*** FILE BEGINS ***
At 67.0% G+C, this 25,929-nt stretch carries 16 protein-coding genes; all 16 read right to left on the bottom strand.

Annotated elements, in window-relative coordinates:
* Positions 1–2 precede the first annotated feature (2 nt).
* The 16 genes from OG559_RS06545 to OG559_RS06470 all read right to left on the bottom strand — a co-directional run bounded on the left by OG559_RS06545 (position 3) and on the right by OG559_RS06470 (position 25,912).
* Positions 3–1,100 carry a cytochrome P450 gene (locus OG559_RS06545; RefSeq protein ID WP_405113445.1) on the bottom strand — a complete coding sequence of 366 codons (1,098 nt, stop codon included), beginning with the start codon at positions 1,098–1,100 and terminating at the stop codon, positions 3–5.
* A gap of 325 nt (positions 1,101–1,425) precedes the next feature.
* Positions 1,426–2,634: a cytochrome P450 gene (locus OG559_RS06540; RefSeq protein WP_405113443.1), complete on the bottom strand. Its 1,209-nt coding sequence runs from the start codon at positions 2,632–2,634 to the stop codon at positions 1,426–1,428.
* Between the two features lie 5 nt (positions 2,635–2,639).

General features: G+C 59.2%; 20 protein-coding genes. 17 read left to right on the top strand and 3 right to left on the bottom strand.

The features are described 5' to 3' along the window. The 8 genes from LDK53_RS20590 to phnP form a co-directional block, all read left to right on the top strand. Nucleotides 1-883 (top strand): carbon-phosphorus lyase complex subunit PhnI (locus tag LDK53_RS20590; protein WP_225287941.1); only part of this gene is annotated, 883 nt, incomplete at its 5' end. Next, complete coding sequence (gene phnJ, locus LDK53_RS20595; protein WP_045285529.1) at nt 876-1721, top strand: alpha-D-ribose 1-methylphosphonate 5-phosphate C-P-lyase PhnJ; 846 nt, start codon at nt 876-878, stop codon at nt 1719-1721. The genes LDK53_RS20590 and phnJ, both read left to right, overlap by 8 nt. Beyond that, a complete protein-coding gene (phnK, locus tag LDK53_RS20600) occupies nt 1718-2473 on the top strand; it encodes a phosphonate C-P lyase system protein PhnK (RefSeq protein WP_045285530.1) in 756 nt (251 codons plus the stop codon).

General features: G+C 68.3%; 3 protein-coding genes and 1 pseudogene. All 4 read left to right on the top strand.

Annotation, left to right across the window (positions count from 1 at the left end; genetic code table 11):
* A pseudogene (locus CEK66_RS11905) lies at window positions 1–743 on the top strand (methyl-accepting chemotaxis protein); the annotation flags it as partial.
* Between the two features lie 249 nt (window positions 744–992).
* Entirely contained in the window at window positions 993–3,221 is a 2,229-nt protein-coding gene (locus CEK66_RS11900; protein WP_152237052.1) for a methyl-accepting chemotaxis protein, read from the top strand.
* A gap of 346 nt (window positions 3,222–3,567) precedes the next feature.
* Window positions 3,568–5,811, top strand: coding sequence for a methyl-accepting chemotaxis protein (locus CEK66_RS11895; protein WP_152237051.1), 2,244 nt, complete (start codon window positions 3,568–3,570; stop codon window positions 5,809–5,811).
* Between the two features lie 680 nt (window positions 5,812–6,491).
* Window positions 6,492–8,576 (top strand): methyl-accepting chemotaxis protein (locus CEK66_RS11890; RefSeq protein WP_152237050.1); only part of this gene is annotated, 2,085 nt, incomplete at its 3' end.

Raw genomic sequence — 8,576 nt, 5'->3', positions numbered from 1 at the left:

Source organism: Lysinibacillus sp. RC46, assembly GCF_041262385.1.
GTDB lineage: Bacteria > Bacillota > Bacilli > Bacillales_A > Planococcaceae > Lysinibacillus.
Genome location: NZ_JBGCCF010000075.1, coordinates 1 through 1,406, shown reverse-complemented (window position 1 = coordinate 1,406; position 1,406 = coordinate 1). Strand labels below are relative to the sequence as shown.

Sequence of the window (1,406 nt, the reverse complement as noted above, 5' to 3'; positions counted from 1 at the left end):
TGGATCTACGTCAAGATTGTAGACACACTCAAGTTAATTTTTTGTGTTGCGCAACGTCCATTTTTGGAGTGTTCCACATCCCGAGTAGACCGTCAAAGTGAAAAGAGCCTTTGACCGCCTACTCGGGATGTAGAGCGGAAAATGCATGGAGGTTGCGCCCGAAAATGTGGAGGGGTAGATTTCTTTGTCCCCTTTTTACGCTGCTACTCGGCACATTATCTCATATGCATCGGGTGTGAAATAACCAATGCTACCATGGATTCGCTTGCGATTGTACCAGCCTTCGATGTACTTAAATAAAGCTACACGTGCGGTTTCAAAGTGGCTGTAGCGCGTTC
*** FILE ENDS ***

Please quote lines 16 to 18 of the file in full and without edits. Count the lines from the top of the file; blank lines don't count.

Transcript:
* A gap of 346 nt (window positions 3,222–3,567) precedes the next feature.
* Window positions 3,568–5,811, top strand: coding sequence for a methyl-accepting chemotaxis protein (locus CEK66_RS11895; protein WP_152237051.1), 2,244 nt, complete (start codon window positions 3,568–3,570; stop codon window positions 5,809–5,811).
* Between the two features lie 680 nt (window positions 5,812–6,491).